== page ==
Collaboration and co-operation is borne out of both necessity and opportunity. ‘Austerity’ measures mean that doing things once and in the interests of both parties can mean reduced costs and economies of scale. Taking unnecessary costs out of the investments needed to make both cities more attractive, investment-ready as well as providing the basic services citizens need can only be a good thing.

The bigger picture, of course, is that the Metro Strategy provides a shared vision for the opportunities, quality of life and sustainability of both cities and their hinterland. Compared to global cities (and even Birmingham) the combined might of Nottingham and Derby is still relatively small but they can be nimble, agile and reinvent themselves as cities of the 21st Century together rather than competing for the same limited resources out there.

Local places must seize the opportunities of adaptation, or risk being left behind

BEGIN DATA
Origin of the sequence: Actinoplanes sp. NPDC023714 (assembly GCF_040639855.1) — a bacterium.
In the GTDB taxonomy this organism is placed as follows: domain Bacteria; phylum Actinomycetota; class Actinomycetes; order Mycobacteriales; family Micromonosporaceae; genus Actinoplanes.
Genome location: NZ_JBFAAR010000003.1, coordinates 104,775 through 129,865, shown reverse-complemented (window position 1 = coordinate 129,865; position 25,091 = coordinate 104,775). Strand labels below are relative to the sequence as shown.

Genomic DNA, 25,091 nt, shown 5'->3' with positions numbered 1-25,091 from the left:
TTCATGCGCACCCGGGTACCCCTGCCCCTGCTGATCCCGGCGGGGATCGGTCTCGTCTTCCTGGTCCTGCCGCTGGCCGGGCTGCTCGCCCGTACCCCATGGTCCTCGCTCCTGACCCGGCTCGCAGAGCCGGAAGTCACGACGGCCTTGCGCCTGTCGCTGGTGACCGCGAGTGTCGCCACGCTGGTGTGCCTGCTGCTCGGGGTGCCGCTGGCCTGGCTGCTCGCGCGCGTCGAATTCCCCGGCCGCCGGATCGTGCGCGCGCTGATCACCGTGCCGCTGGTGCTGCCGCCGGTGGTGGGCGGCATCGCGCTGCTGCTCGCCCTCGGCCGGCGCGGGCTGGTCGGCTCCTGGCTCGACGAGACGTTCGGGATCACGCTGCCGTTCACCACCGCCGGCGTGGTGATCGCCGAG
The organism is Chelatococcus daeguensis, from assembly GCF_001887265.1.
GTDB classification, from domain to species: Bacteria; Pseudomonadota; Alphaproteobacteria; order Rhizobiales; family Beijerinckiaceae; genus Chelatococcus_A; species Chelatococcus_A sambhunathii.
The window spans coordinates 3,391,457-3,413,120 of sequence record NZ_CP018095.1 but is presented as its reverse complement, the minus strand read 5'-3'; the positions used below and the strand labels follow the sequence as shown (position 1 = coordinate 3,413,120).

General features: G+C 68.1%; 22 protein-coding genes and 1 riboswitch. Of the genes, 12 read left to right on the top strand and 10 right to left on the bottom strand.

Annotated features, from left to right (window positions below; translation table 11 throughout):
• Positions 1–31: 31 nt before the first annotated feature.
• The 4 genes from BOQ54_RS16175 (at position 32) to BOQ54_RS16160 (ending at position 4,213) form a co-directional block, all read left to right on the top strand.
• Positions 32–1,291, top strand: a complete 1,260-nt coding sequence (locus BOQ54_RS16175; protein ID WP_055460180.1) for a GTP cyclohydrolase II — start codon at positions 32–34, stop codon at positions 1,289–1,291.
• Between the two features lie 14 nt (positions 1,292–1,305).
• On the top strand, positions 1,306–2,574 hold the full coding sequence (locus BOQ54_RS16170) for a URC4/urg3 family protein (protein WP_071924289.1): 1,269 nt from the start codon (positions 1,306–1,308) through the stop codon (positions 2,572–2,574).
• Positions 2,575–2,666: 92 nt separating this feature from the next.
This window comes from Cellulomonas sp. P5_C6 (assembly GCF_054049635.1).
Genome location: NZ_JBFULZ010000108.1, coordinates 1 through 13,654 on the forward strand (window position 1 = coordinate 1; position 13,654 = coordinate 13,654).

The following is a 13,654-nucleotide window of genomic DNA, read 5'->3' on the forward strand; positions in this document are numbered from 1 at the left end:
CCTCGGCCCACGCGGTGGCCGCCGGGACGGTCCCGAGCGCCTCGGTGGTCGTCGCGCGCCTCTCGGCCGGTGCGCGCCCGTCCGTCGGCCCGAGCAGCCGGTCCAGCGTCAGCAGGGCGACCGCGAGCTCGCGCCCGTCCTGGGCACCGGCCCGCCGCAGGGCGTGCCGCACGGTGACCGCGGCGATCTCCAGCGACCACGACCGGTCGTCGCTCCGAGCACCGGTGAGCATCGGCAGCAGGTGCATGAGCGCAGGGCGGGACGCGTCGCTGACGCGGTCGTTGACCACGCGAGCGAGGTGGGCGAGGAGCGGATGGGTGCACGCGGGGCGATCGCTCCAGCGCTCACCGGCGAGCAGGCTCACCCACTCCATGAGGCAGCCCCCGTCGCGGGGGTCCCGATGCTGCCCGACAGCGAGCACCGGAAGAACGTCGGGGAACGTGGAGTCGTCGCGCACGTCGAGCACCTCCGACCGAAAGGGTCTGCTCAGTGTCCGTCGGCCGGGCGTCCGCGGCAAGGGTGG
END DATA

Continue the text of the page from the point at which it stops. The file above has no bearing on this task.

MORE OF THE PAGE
Reflections of a climate resilience practitioner

The way places develop and grow are increasingly being linked to their climate resilience.

Ask anyone who works on climate change and they’ll tell you the jury is still out on whether we’ll really get a handle on tackling it. On the one hand we have the fantastic success of the Paris deal. On the other, the recent U.S. election throws doubt on how quickly the low carbon transition will take hold.

Even before the election, the political ambition was at odds with the reality. INDCs, the technical terminology for each countries’ emission reduction pledges, put us on a trajectory of around 2 and a half degrees whilst the EU thinks to get to the 1.5 degree target of warming, we’ll need negative emissions technologies.

It’s no surprise then, that the World Economic Forum highlight failure to adapt to climate change as one of their top ten risks of…

View original post 685 more words